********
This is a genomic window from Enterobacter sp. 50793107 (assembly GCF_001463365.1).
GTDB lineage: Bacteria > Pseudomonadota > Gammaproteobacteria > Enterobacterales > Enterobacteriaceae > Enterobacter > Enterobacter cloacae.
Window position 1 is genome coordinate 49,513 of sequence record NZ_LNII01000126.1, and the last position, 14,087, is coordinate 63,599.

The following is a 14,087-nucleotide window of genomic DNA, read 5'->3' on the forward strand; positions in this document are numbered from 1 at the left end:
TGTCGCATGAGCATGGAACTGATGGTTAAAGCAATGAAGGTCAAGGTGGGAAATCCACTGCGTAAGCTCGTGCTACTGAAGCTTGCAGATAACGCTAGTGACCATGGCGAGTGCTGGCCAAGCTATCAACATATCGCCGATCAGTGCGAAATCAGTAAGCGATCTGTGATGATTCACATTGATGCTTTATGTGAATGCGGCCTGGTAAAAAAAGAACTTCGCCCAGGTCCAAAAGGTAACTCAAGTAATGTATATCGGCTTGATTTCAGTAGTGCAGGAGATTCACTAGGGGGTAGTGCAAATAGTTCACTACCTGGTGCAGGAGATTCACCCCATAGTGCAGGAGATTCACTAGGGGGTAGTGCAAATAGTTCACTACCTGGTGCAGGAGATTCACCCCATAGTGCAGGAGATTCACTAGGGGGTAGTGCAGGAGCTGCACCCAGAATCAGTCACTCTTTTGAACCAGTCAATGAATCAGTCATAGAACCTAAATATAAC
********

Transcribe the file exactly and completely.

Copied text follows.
This is a genomic window from Enterobacter sp. 50793107 (assembly GCF_001463365.1).
GTDB lineage: Bacteria > Pseudomonadota > Gammaproteobacteria > Enterobacterales > Enterobacteriaceae > Enterobacter > Enterobacter cloacae.
Window position 1 is genome coordinate 49,513 of sequence record NZ_LNII01000126.1, and the last position, 14,087, is coordinate 63,599.

The following is a 14,087-nucleotide window of genomic DNA, read 5'->3' on the forward strand; positions in this document are numbered from 1 at the left end:
TGTCGCATGAGCATGGAACTGATGGTTAAAGCAATGAAGGTCAAGGTGGGAAATCCACTGCGTAAGCTCGTGCTACTGAAGCTTGCAGATAACGCTAGTGACCATGGCGAGTGCTGGCCAAGCTATCAACATATCGCCGATCAGTGCGAAATCAGTAAGCGATCTGTGATGATTCACATTGATGCTTTATGTGAATGCGGCCTGGTAAAAAAAGAACTTCGCCCAGGTCCAAAAGGTAACTCAAGTAATGTATATCGGCTTGATTTCAGTAGTGCAGGAGATTCACTAGGGGGTAGTGCAAATAGTTCACTACCTGGTGCAGGAGATTCACCCCATAGTGCAGGAGATTCACTAGGGGGTAGTGCAAATAGTTCACTACCTGGTGCAGGAGATTCACCCCATAGTGCAGGAGATTCACTAGGGGGTAGTGCAGGAGCTGCACCCAGAATCAGTCACTCTTTTGAACCAGTCAATGAATCAGTCATAGAACCTAAATATAAC